Data and technology provider Deetu has launched an interactive map to help developers and local authorities to capture community views and create informed places.
Beginning with Sheffield City Region, walkers and cyclists are able locate problems with roads, cycle paths and footpaths through the map.
Comments will then be used to help plan the Sheffield’s active travel network. This network will be planned with people as the priority, to provide routes that are safe and accessible for all.
Sheffield City Region’s mayor Dan Jarvis said: “The car has been king for far too long. By asking people what they need and working with some of the country’s most knowledgeable active travel experts, we will create a network which will provide people with a genuine alternative to driving.”
Dame Sarah Storey, Sheffield’s active travel commissioner, said she wanted the map to be used to report what journeys are like at present and how they could be improved.
Storey won 25 medals at seven Paralympic Games in both cycling and swimming, making her the most decorated female Paralympian. She joined the city region as a commissioner in April.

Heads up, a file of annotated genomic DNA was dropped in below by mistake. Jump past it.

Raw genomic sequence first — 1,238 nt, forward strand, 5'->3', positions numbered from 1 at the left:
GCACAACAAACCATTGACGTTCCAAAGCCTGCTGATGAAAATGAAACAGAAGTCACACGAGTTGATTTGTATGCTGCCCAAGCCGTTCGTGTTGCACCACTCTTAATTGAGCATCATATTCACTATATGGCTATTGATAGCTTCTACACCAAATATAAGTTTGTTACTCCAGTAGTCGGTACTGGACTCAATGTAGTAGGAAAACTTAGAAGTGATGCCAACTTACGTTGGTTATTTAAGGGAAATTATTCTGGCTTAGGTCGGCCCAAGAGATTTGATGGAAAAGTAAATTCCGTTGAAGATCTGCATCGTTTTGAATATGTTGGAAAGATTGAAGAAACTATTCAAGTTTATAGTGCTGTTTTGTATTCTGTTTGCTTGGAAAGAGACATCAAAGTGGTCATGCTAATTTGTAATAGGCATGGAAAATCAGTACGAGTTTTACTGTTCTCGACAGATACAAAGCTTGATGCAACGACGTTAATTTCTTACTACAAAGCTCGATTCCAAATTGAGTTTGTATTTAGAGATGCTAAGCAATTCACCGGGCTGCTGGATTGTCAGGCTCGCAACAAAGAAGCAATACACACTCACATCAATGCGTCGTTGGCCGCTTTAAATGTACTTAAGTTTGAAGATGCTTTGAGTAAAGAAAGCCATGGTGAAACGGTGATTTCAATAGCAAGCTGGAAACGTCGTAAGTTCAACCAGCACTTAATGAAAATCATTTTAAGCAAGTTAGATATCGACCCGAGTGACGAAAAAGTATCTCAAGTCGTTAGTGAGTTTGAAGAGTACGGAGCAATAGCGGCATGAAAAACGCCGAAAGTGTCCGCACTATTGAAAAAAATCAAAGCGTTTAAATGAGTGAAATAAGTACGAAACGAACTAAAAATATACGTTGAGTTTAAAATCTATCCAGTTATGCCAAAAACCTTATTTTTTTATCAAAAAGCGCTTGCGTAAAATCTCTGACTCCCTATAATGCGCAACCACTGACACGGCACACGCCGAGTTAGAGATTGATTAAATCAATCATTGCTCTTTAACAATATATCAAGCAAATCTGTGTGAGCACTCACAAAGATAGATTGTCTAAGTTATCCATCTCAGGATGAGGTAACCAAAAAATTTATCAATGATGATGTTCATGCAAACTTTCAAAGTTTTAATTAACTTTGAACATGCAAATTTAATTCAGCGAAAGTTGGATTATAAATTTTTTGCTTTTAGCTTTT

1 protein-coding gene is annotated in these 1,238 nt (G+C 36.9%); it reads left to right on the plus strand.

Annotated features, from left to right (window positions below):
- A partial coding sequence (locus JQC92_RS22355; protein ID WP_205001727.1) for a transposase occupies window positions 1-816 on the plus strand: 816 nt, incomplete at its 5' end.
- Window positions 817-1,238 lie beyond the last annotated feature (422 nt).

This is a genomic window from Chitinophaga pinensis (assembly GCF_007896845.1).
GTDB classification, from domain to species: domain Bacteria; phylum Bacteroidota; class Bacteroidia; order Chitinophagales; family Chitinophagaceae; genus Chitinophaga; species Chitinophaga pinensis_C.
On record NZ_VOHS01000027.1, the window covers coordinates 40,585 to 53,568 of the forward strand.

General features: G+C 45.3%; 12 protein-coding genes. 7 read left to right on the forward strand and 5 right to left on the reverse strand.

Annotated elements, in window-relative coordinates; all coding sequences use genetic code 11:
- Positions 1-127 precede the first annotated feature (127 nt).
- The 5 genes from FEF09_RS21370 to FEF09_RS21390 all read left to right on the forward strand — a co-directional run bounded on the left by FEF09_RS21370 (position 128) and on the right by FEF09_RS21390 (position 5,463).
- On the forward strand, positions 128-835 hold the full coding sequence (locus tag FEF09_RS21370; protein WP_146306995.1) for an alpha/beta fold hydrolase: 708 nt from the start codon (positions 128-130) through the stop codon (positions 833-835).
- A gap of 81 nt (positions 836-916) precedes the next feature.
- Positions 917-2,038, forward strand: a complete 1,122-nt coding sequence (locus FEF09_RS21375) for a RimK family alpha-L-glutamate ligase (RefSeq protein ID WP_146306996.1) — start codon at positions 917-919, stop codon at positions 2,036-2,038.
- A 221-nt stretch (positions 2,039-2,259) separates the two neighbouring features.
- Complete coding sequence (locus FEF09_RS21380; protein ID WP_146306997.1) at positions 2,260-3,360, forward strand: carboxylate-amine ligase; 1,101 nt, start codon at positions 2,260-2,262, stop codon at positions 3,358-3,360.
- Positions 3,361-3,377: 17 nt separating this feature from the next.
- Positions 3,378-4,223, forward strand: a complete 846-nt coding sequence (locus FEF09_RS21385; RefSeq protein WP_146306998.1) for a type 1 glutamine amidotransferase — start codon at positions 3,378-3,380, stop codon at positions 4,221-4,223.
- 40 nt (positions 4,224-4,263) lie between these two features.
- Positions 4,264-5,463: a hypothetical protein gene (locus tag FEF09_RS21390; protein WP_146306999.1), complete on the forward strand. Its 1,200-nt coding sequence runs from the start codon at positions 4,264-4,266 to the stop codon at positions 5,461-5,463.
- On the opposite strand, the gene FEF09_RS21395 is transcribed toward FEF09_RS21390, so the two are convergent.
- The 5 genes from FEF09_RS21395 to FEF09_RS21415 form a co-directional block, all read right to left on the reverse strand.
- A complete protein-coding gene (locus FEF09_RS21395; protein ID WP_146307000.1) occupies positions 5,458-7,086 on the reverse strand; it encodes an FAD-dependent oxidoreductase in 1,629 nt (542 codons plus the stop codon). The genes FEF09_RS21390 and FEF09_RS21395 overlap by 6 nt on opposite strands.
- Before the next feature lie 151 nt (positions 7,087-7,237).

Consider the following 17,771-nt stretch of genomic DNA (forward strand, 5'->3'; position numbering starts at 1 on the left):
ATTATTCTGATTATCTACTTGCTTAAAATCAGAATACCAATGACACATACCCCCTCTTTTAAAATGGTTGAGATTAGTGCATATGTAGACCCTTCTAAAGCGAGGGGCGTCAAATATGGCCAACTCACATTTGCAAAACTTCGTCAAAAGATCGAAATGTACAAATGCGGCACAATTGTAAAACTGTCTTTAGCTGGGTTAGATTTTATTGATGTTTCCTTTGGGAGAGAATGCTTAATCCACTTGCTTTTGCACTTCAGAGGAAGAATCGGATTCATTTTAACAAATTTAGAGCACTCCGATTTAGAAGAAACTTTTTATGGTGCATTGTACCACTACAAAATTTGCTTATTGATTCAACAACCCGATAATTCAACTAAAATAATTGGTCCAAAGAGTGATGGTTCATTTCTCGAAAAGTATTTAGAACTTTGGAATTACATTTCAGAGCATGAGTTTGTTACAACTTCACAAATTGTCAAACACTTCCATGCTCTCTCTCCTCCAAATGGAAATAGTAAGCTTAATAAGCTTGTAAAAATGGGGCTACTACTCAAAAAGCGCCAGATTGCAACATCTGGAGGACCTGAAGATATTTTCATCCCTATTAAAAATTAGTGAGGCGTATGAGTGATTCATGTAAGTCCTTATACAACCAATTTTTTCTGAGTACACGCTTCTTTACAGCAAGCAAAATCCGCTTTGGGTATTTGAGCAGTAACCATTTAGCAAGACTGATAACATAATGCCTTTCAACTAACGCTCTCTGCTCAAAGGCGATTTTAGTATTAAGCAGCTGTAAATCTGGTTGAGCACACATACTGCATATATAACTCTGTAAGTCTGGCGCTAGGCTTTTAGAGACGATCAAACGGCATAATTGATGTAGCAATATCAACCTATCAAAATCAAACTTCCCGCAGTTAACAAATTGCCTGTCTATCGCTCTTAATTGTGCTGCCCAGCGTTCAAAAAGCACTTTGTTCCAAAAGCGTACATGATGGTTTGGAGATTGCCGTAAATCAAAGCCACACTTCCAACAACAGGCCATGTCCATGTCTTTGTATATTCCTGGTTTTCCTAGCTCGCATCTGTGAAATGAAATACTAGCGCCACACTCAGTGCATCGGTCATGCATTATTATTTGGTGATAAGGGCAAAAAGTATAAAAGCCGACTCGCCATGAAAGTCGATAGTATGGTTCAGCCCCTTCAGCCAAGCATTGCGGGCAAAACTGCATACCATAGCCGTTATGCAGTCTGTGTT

Today we launch the @SheffCityRegion #ActiveTravel Map. A place for you to share your experiences of walking and cycling. Your thoughts will be used to help @DameSarahStorey build the plan for an Active Travel Network which is safe and suitable for all. https://t.co/dqAtbFvbZg pic.twitter.com/kWXx8vjkUC
— Cycle Walk Sheffield City Region (@CyclewalkSCR) October 16, 2019
The map categorises comments by cycling, walking, accessibility, safety or other issues, asks for suggested actions such as ‘changing traffic speed or volume’ and includes a rating from very negative to very positive, the last being used to colour-code the pointer on the map from red to green.
The city is particularly interested in:
- What forms of transport take priority at junctions and crossings and how long walkers and cyclists have to wait
- Lighting and safety on footpaths and cycle routes
- Accessibility for those using wheelchairs or adapted bikes, as well as those with visual impairment or mobility issues
- Experiences of those using multiple modes of transport, such as taking bikes on trains
- Whether pavements are wide enough for buggies and wheelchairs